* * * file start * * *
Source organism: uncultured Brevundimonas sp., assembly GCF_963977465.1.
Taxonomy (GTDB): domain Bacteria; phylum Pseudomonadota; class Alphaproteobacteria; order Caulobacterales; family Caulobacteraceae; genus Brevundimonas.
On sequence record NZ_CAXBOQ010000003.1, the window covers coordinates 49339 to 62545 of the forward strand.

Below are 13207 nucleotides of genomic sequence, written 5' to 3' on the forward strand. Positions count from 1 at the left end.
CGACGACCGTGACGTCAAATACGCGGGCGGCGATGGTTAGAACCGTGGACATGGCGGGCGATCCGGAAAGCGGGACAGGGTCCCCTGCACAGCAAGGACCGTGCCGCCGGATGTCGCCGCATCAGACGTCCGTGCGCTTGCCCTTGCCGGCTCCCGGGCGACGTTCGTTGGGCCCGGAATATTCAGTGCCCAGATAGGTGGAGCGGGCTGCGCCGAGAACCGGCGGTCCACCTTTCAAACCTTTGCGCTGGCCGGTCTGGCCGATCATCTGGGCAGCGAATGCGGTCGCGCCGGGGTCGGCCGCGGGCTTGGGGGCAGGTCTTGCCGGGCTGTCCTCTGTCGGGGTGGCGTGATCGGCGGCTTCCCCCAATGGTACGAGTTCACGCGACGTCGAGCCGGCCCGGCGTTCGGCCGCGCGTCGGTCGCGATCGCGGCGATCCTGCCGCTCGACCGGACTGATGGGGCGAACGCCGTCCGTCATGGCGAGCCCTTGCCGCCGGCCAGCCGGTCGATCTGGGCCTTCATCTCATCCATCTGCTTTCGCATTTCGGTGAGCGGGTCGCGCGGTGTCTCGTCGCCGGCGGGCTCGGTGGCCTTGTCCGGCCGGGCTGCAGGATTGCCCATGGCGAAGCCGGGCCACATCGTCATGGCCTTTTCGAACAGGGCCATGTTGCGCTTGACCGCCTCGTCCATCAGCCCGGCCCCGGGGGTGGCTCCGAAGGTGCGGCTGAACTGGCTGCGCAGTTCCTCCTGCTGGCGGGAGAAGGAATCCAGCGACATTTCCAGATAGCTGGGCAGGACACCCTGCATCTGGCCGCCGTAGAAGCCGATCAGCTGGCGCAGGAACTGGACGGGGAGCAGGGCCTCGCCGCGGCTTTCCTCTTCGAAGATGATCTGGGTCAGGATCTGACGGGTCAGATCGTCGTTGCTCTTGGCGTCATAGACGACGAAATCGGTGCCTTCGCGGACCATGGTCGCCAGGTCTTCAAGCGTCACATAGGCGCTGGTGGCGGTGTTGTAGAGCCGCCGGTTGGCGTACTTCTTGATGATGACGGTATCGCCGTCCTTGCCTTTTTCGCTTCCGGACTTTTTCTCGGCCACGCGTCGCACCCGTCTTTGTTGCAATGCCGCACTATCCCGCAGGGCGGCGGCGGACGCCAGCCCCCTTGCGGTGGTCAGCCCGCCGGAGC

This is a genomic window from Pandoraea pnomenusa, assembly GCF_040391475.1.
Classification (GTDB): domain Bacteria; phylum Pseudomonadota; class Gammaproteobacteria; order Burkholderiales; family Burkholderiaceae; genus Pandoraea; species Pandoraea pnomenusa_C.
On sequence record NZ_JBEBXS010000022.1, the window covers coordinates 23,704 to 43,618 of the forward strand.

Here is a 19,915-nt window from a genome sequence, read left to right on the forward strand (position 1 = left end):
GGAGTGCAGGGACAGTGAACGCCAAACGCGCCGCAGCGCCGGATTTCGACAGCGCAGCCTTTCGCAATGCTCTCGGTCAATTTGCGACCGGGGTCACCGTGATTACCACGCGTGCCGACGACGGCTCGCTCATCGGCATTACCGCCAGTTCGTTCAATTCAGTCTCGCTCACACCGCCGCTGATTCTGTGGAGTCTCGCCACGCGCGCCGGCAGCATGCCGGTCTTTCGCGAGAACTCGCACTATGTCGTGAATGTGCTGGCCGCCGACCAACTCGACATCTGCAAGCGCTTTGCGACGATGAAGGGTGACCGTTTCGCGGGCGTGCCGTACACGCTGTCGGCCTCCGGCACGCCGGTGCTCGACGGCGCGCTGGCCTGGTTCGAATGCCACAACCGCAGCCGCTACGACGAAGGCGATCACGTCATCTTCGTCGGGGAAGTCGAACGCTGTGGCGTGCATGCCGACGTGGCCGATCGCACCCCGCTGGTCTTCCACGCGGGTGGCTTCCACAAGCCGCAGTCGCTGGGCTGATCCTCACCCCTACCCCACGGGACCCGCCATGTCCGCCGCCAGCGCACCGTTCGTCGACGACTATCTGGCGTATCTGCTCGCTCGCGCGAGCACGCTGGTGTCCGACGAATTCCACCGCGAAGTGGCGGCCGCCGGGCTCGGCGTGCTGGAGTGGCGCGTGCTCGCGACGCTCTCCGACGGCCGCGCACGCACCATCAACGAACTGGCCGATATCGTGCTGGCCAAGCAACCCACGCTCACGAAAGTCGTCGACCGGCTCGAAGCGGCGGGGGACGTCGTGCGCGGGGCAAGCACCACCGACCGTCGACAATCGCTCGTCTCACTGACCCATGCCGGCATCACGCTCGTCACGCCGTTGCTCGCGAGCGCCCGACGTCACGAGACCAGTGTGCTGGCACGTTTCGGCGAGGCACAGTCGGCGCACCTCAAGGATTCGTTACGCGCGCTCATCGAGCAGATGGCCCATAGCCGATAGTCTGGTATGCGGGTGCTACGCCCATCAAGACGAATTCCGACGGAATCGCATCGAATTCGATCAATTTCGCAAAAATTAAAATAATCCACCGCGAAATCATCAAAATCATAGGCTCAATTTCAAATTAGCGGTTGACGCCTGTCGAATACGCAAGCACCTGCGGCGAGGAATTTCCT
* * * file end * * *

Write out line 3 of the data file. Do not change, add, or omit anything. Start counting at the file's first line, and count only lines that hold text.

On sequence record NZ_CAXBOQ010000003.1, the window covers coordinates 49339 to 62545 of the forward strand.